Bangladesh urges World Genocide Day on March 25
Dhaka, October 1: Half-a-century after it suffered, Bangladesh urges that the world recognize the genocide of unarmed civilians by the Pakistan Army, March 25, the day it began, be observed as International Genocide Day.
Demonstrations mark its campaign at the United Nations Headquarters in New York that currently has the UN General Assembly in session. Hundreds of survivors and their descendants, particularly those from the Hindu, Christian, and Buddhist minorities, carry placards and raise slogans that remind of the grisly events of then East Pakistan.
Bangladesh which gained its freedom in 1971 estimates that what went by the infamous name of “Operation Searchlight” of Pakistan's military rulers, three million civilians lost their lives and many more their limbs and homes.
Regretting that the world has seen many more genocides since and that the minorities in Pakistan continue to suffer, Bangladesh Foreign Minister Dr AK Abdul Momen also said that the Genocide that took place in his country was “one of the most heinous crimes in human history.”
“The Genocide of Bangladesh committed in 1971 by the Pakistani military is one of the most heinous crimes in human history … we do not know of another instance of such barbarism of such intensity and mayhem,” he said.
The foreign minister made the remark through a video message at International Seminar titled, “Remember and Recognize: The Case of Bangladesh Genocide of 1971”, which was held at the Human Rights Museum, Winnipeg in Canada, The Daily Star newspaper published from Dhaka reported September 22, 2022. Canada is one of the many countries where this campaign is gaining momentum.
The National Martyrs' Monument of Bangladesh. Photo: Nasir Khan Saikat/Wikipedia
Bangladesh Foreign Secretary Masud Bin Momen spoke from New York virtually as a special guest while Bangladesh High Commissioner to Canada Khalilur Rahman and BCBS Chief Patron in Canada Dr Kawser Ahmed gave introductory remarks.
Some members of the victim families of the Liberation War also spoke at the seminar.
Professor Dr Nuzhat Chowdhury described the abduction of her father Dr Alim Chowdhury by collaborators of the Pakistan military, the Razakars, and his subsequent brutal killing just before the independence of Bangladesh in December 1971.
She explained the international politics behind the dilemma of getting Bangladesh Genocide recognised and urged for end to such realpolitik.
Dr Tawheed Reza Noor, son of Sirajuddin Hossain, described his father’s abduction and killing. Martyr Sirajuddin Hossain was a prominent journalist.
Dr Noor described how the Bengali intellectuals were made victim of genocide committed by Pakistani military.
Data suggest that the brutal Pakistan Army and pro Pakistani Islamist militias from the Jamaat-e-Islami killed more than 300,000 people, and raped approximately 200,000 to 300,000 Bengali women, in what used to be the eastern part of Pakistan.
The Government of Bangladesh states that this record makes it the largest genocide after the holocaust during World War II.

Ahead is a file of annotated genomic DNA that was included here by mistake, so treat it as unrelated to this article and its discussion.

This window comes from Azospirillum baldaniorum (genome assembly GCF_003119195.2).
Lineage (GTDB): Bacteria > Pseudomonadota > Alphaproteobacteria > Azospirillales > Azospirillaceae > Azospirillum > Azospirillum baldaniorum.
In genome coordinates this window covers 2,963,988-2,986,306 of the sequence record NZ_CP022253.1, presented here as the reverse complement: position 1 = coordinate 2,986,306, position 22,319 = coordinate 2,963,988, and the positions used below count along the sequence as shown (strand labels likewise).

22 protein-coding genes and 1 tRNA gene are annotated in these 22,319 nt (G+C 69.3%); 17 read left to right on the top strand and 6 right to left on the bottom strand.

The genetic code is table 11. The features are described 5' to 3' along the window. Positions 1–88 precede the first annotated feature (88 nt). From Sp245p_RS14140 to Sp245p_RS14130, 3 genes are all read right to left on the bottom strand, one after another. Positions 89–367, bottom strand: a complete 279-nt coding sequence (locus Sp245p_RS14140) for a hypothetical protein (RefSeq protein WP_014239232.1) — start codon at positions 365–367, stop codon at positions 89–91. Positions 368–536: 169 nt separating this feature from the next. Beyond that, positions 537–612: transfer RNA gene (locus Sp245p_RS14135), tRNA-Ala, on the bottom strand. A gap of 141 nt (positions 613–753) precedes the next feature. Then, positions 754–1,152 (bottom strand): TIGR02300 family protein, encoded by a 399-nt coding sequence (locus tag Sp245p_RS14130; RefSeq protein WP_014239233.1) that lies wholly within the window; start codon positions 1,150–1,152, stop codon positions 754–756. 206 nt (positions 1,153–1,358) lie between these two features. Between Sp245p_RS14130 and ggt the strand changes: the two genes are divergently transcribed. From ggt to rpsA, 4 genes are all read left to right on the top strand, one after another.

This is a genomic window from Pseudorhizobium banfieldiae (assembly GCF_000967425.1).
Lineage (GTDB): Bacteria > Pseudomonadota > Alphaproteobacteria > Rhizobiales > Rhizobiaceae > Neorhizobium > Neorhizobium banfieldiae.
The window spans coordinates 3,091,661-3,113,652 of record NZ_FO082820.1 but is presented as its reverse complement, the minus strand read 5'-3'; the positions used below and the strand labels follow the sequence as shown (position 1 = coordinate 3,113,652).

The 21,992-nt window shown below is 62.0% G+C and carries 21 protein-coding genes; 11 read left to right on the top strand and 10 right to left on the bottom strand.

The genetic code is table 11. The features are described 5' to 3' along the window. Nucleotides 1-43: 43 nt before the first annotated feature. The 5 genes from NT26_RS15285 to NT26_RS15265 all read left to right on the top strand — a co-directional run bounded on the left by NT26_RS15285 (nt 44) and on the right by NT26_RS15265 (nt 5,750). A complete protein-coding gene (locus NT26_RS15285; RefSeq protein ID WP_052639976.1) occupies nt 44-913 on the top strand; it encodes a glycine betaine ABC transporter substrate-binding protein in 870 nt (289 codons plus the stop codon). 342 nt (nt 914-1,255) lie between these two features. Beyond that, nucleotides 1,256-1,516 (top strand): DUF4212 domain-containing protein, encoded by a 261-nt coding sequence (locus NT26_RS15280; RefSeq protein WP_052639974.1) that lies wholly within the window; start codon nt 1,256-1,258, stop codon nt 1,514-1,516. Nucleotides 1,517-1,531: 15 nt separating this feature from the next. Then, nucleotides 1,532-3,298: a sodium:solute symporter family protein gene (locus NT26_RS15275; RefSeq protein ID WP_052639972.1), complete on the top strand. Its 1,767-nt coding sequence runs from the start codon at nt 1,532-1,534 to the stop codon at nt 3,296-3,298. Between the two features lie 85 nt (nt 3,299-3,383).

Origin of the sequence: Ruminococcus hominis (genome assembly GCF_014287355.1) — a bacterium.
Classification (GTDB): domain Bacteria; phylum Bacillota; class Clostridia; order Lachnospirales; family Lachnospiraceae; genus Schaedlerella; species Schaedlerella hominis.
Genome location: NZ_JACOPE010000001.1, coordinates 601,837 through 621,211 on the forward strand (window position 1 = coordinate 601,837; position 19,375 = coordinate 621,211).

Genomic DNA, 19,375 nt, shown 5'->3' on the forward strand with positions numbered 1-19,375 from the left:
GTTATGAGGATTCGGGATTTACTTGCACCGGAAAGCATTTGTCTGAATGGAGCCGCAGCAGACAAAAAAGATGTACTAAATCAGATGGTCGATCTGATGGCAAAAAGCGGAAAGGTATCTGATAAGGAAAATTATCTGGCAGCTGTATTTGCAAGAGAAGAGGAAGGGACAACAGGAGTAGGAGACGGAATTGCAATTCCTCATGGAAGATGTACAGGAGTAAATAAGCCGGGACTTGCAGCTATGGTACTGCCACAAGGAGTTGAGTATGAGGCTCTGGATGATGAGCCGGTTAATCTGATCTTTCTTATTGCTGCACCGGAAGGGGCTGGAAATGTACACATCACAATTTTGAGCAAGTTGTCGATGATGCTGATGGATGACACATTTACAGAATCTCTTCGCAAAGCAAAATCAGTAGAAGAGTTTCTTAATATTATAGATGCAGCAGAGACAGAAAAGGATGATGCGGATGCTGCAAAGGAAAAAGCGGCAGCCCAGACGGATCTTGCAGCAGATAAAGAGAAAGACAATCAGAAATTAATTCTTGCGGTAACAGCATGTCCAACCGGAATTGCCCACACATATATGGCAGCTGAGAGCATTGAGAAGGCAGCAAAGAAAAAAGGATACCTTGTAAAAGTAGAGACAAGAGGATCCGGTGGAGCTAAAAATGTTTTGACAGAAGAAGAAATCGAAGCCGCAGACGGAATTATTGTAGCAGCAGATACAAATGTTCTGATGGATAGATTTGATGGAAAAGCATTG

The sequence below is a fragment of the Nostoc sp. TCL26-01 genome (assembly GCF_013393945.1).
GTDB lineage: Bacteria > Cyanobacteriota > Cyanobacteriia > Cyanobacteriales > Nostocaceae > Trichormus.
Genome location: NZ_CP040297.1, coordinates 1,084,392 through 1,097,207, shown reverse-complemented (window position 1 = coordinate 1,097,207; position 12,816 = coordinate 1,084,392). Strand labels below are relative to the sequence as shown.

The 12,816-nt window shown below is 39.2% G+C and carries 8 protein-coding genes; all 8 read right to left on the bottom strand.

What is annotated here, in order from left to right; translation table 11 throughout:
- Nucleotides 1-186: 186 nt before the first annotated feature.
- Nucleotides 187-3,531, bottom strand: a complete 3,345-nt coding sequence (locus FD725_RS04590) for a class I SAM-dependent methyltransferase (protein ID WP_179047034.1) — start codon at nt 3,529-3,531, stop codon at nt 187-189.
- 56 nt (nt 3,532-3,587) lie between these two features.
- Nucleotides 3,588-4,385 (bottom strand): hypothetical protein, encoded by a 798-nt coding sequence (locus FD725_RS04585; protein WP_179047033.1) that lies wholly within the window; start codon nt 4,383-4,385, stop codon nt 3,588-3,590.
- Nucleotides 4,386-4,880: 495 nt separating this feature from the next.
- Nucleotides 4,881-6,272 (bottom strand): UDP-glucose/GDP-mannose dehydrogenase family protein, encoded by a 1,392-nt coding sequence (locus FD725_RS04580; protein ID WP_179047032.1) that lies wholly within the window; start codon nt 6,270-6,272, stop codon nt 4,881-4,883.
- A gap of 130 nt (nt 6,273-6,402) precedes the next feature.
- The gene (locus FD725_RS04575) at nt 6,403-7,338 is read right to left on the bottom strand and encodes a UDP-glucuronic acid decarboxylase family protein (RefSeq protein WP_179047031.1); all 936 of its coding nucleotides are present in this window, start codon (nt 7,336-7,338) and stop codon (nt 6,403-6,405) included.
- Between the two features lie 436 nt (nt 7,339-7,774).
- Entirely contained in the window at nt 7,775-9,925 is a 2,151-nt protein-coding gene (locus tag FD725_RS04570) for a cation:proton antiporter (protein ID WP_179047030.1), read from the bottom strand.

Tracing the genesis of the events, the speakers recalled that after India was partitioned, the majority of the Muslim population was present in West Punjab (now Pakistan) and East Bengal (now Bangladesh). The two regions were, however, geographically and culturally distanced from each other.
Although the population of East Pakistan was more than that of West Pakistan, the power lay in the hands of the latter. One of the main reasons for the 1971 war in Bangladesh was the language. West Pakistan was Urdu-speaking, while East Pakistan was Bengali-speaking. Trouble began when West Pakistan started forcing Urdu on East Pakistan. East Pakistan launched the “language movement” to ‘save’ Bengali.
Economic exploitation was another reason. East Pakistan had huge fields of jute and several ports that were economically important to West Pakistan. However, the region did not receive its fair share when it came to development.
The political divide sharpened when in March 1971, the Awami League of Bangladesh won the election, and Sheikh Mujibur Rahman received overwhelming support from the people. However, the military of General Yahya Khan declared the elections invalid and dismissed the results, following which Rahman started revolting against the atrocities caused by West Pakistan. A violent crackdown in East Pakistan, and soon after, on March 26, the Awami League leader declared the formation of Bangladesh, independent from Pakistan.
General Yahya Khan ordered a full-scale military operation – “Operation Searchlight” – to restore the martial administration’s authority in Bangladesh. This turned into a heinous war scene, where the Pakistan military, along with pro-Islamist groups, started killing lakhs of people.
The images of the genocide are still afresh in every Bangladeshi refugee’s heart, who came to India to protect his family. The massacre inflicted by Pakistan lasted for nine months, and halfway through, 200,000 Bangladeshis were reportedly killed. By the time the month of May arrived, millions of Bangladeshis sought refuge in neighbouring countries, and by November, 10 million people had left the country.
Now an independent, fairly well-developed country, Bangladesh wants that this past should not be forgotten and that it should be a lesson for rulers and the people alike that tragedies it suffered should not occur on hapless people anywhere, minister Momen said.